Also, anywhere we have uphills of greater than 2% grade, or where we have lots of turns, we should have bicycle lanes. Kennesaw Ave comes to mind as having both an uphill and lots of turns and the heaviest bicycle traffic in the area by FAR, but it was recently rebuilt with no bicycle lanes.

What is wrong with this place??? "You get into a car or you can just DIE!" <--- That mindset is what's wrong with this place.
Get Off My Roads
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May 10, 2013
Roads are made for motor vehicles. Bicycles do not belong on the road. Grow up like the rest of us did when we stopped riding bikes at age 13 or become a speed bump for my Chevy.
Dear GOMR
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May 10, 2013
Do you still want to be an astronaut, too?
Hello Reardon
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May 10, 2013
Mr Reardon,

You are hereby proven wrong in your belief "I don’t believe anyone in Georgia wants to walk anywhere."

I walk to the Square.

I regularly use a bicycle to commute to work.

I do both of these because I want to, because I am neither lazy nor dependent on any automobile.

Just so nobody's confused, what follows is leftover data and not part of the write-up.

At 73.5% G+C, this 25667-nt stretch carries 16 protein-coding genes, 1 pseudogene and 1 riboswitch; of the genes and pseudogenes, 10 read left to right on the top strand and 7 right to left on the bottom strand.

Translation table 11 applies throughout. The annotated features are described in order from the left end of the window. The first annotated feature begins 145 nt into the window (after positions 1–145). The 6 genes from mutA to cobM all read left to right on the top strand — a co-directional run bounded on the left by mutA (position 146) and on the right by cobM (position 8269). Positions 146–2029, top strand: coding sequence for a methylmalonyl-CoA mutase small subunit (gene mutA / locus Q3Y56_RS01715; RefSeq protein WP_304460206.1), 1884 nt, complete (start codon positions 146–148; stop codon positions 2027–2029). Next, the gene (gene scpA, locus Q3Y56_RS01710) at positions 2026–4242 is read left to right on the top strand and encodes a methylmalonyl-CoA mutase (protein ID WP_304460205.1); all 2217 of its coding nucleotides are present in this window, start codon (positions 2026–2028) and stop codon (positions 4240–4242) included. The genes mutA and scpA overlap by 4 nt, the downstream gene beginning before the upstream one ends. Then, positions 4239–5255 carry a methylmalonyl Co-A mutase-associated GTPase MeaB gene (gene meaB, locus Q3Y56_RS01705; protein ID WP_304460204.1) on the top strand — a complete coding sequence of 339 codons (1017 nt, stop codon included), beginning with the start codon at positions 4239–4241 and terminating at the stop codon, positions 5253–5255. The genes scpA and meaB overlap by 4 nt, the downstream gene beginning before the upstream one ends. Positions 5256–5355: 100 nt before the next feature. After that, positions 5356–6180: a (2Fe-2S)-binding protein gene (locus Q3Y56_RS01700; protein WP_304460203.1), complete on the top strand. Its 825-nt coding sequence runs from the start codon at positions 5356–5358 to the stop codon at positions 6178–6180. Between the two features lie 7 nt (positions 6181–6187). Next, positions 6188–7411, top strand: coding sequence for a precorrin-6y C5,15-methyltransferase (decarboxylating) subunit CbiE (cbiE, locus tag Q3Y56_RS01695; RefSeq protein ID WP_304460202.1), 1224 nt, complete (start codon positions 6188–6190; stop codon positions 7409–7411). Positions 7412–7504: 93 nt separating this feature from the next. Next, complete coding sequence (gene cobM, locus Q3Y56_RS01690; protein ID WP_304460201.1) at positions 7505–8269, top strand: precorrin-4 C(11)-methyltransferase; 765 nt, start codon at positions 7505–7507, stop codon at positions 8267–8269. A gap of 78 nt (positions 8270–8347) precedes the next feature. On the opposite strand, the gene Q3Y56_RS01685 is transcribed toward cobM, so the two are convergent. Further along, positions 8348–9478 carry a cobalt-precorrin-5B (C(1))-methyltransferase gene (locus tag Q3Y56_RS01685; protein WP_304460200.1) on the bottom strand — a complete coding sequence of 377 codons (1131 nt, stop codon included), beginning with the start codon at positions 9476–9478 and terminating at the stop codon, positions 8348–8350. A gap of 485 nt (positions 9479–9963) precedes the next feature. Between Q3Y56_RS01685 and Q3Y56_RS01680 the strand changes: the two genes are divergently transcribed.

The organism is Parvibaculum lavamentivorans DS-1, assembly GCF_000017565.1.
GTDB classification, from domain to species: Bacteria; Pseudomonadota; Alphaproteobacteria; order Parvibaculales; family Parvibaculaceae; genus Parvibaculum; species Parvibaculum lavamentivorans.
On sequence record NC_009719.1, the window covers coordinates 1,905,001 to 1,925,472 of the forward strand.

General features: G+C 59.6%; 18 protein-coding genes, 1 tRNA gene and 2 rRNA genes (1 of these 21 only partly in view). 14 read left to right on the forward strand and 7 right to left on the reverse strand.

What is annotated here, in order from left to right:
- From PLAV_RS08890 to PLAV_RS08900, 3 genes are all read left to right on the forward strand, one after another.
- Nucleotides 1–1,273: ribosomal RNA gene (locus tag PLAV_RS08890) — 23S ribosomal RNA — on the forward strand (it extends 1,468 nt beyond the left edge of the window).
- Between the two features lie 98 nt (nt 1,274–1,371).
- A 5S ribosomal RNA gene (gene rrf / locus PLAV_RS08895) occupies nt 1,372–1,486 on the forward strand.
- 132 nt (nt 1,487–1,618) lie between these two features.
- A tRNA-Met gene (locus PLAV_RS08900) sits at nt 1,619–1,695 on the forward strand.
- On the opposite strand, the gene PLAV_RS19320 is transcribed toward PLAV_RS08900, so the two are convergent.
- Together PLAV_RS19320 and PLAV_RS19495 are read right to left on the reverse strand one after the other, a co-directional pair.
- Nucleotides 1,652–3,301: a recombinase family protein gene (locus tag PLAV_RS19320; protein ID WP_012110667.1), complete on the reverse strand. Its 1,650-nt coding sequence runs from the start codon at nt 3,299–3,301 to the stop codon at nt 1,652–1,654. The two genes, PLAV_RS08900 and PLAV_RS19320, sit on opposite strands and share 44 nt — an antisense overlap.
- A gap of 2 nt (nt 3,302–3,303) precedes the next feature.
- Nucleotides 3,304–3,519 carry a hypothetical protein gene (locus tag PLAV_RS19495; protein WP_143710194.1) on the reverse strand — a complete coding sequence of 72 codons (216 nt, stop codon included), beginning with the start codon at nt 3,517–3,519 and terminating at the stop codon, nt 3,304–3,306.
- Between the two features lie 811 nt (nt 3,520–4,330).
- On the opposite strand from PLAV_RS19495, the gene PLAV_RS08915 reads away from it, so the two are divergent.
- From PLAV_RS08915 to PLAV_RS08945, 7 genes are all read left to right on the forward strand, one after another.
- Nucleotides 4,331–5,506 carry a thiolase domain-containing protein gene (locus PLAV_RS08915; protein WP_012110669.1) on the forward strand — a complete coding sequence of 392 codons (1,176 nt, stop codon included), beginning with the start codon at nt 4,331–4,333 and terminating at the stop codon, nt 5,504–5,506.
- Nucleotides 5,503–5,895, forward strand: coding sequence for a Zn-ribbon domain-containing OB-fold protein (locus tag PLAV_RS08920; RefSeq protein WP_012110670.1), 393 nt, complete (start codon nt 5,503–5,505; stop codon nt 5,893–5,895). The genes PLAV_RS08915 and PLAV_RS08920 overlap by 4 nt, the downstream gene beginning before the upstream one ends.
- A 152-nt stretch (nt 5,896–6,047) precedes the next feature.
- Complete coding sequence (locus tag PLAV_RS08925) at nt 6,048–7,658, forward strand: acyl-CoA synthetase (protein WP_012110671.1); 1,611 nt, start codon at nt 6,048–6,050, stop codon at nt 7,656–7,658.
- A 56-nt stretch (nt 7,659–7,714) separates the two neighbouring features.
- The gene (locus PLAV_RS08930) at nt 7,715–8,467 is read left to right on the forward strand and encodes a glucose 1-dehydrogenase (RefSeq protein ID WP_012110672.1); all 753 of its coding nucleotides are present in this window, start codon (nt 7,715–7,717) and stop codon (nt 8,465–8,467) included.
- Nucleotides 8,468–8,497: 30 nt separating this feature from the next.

I do own automobiles, but they are for my convenience. I use them occasionally, but prefer not to use them. If I have things to haul or if multiple people are traveling, I will opt for the automobile. Otherwise, I avoid the contraptions as they are extremely wasteful (Liberals invented them, did you know) and insanely dangerous.

The automobile's annual body count in the USA alone is 15 times that of the September 11 2001 body count, and that isn't counting the millions maimed annually by the automobile.

I would assert nobody in Georgia would want to drive anywhere if they stopped and thought about it. The car industry knows this, and that is why we are all constantly bombarded with 'driving is so sexy' commercials 24x7. Turn that stuff off for a few months and see if you don't start to think about walking somewhere yourself! Try it, you might like it!

Of course if the "buy bigger in the country" people got to you, you are over a barrel and probably cannot live without an automobile. To be able to walk, you have to live within walking distance of something other than more people who don't live within walking distance of anything.

Your life might be built on upside down thinking, but you can fix that if you just turn off the talking boxes that convince you not to.
Saleigh
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May 11, 2013
To Get off My Roads,

How arrogant are you! They are not YOUR roads, they are everyone's roads. Sidewalks and bike lanes are needed.

More people would walk and ride if they had a safe way to do it.